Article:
I ask you, what if it this cost half the amount? What if it cost £20,000? Would people still be complaining that the cost was too high? Of course they would, as it’s a great angle (an all too easy, journalistically lazy angle) on a story. How about an actual intellectually informed critique of the good and bad aspects of this logo, it’s strengths and weaknesses, and then perhaps if you think that it doesn’t perform as it should, then complain about it’s cost.
Note also how everybody has published the pink and yellow version of the logo, opposed to the more conservative colour options. Why? Because it’s easier to generate a reaction, and thus sell papers.
As I’ve already stated, this identity has a lot of work to do. Not only has it got to stay in peoples imagination for six whole years, it then has to work as a part of a legacy (and hopefully a good one at that).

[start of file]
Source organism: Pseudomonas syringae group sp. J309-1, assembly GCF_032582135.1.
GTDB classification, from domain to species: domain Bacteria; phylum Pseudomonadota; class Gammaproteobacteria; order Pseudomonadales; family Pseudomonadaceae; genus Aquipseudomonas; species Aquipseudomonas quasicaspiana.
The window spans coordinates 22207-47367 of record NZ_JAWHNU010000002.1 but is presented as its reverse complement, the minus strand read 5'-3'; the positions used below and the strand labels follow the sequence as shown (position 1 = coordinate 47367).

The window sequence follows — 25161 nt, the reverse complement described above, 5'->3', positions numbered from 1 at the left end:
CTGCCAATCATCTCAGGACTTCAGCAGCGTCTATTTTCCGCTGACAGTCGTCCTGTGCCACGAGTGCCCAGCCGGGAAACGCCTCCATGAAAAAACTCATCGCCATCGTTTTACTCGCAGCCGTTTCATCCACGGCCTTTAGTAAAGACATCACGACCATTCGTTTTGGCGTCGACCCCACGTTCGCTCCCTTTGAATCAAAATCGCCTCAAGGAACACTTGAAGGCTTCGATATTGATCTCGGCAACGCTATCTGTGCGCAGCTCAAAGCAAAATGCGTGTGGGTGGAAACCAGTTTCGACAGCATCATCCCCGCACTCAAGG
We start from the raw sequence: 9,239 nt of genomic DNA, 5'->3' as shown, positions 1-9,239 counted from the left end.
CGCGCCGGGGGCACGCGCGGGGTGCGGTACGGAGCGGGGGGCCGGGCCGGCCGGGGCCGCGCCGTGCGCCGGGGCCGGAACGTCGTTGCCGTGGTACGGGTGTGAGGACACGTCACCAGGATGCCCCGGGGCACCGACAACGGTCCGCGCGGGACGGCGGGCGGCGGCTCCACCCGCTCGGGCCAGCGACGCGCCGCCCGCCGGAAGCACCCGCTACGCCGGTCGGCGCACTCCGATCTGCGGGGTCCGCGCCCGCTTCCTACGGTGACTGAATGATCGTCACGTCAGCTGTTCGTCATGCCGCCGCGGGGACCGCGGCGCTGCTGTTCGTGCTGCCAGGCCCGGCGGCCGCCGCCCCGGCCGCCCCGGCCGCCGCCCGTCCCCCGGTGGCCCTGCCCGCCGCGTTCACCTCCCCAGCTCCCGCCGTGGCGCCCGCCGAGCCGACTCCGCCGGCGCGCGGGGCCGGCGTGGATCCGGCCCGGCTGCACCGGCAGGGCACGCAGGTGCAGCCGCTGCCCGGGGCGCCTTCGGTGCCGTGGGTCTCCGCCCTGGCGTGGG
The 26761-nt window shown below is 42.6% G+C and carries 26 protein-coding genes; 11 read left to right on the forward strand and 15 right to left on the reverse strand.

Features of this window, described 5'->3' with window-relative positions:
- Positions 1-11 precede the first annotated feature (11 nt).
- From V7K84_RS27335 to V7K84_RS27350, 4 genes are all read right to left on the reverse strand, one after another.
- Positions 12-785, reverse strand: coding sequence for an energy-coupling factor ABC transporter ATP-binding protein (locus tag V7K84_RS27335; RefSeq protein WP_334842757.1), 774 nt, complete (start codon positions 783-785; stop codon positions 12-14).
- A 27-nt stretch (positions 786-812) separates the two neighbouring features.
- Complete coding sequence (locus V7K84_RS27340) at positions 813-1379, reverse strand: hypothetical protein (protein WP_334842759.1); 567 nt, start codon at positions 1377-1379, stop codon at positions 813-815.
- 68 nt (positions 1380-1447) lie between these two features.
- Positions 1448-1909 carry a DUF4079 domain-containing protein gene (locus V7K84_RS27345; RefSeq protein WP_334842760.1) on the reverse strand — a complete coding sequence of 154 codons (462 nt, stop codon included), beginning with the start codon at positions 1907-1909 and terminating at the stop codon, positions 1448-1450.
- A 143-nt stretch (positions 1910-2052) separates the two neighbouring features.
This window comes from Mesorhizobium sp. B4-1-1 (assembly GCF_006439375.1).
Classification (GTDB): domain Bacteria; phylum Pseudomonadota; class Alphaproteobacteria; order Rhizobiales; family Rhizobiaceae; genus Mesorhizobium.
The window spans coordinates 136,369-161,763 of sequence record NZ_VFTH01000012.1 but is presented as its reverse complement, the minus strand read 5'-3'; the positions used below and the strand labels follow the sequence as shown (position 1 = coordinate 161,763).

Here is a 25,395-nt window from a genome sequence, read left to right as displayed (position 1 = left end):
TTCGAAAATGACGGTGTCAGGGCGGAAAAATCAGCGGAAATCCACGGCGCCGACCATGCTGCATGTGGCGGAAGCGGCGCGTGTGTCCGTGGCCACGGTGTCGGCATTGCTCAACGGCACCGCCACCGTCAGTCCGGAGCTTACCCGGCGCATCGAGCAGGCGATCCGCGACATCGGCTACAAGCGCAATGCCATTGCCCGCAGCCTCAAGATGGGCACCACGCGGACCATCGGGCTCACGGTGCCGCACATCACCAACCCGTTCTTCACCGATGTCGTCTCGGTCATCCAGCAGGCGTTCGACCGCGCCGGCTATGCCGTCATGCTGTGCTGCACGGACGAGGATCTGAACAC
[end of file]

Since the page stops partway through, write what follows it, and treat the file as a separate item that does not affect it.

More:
It ammuses me that the BBC put together a gallery of user submitted entries (all of which were incredibly bad), and then promotes it as a way of suggesting anybody could design the logo. Are they really suggesting that if one of those was the selected logo of the games, they could stand by it. Please.
Also ammusing are the comments that this looks like the Nazi Swastika. Godwin’s Law has yet to be proven wrong.
The Epilepsy Debacle
I also want to quickly touch upon the issue of the promotional film. From what I’ve read, before it was played at the launch event, it was preceded with a warning that it was not safe to to be viewed by epileptics. Broadcasters then went on to replay it without this required warning.